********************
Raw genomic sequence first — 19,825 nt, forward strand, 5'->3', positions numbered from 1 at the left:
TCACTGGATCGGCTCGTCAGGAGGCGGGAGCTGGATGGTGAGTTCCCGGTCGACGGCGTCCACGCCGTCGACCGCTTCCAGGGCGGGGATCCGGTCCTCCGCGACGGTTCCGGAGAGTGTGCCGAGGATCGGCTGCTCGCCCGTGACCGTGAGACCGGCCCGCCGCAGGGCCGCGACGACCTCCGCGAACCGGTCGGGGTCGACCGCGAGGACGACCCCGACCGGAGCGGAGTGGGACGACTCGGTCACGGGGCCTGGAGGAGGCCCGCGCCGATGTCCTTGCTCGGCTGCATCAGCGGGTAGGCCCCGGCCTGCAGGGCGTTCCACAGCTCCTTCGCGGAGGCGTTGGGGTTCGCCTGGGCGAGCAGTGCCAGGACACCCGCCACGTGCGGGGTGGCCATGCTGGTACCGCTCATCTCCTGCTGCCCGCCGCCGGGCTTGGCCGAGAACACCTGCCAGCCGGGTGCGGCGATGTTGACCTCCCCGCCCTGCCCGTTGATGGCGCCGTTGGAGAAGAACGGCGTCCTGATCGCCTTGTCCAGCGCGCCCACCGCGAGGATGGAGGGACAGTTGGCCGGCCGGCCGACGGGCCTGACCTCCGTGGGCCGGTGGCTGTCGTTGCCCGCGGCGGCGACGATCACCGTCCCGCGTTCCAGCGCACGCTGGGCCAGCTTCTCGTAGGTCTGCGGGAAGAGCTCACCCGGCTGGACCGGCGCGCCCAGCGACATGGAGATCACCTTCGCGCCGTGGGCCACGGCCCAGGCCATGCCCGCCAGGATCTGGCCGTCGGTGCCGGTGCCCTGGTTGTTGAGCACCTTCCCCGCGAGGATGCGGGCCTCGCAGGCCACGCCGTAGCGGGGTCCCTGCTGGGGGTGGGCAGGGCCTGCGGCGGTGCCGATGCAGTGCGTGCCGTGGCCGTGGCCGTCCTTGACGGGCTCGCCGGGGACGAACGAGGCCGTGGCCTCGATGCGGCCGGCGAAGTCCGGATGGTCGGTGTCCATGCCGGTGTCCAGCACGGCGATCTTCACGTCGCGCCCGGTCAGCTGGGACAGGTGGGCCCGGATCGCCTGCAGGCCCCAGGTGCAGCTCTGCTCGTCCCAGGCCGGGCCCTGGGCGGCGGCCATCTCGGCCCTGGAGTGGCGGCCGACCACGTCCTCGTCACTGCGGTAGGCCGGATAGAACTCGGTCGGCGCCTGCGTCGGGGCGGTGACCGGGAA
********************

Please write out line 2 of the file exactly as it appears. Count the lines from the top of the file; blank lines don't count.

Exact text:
TCACTGGATCGGCTCGTCAGGAGGCGGGAGCTGGATGGTGAGTTCCCGGTCGACGGCGTCCACGCCGTCGACCGCTTCCAGGGCGGGGATCCGGTCCTCCGCGACGGTTCCGGAGAGTGTGCCGAGGATCGGCTGCTCGCCCGTGACCGTGAGACCGGCCCGCCGCAGGGCCGCGACGACCTCCGCGAACCGGTCGGGGTCGACCGCGAGGACGACCCCGACCGGAGCGGAGTGGGACGACTCGGTCACGGGGCCTGGAGGAGGCCCGCGCCGATGTCCTTGCTCGGCTGCATCAGCGGGTAGGCCCCGGCCTGCAGGGCGTTCCACAGCTCCTTCGCGGAGGCGTTGGGGTTCGCCTGGGCGAGCAGTGCCAGGACACCCGCCACGTGCGGGGTGGCCATGCTGGTACCGCTCATCTCCTGCTGCCCGCCGCCGGGCTTGGCCGAGAACACCTGCCAGCCGGGTGCGGCGATGTTGACCTCCCCGCCCTGCCCGTTGATGGCGCCGTTGGAGAAGAACGGCGTCCTGATCGCCTTGTCCAGCGCGCCCACCGCGAGGATGGAGGGACAGTTGGCCGGCCGGCCGACGGGCCTGACCTCCGTGGGCCGGTGGCTGTCGTTGCCCGCGGCGGCGACGATCACCGTCCCGCGTTCCAGCGCACGCTGGGCCAGCTTCTCGTAGGTCTGCGGGAAGAGCTCACCCGGCTGGACCGGCGCGCCCAGCGACATGGAGATCACCTTCGCGCCGTGGGCCACGGCCCAGGCCATGCCCGCCAGGATCTGGCCGTCGGTGCCGGTGCCCTGGTTGTTGAGCACCTTCCCCGCGAGGATGCGGGCCTCGCAGGCCACGCCGTAGCGGGGTCCCTGCTGGGGGTGGGCAGGGCCTGCGGCGGTGCCGATGCAGTGCGTGCCGTGGCCGTGGCCGTCCTTGACGGGCTCGCCGGGGACGAACGAGGCCGTGGCCTCGATGCGGCCGGCGAAGTCCGGATGGTCGGTGTCCATGCCGGTGTCCAGCACGGCGATCTTCACGTCGCGCCCGGTCAGCTGGGACAGGTGGGCCCGGATCGCCTGCAGGCCCCAGGTGCAGCTCTGCTCGTCCCAGGCCGGGCCCTGGGCGGCGGCCATCTCGGCCCTGGAGTGGCGGCCGACCACGTCCTCGTCACTGCGGTAGGCCGGATAGAACTCGGTCGGCGCCTGCGTCGGGGCGGTGACCGGGAA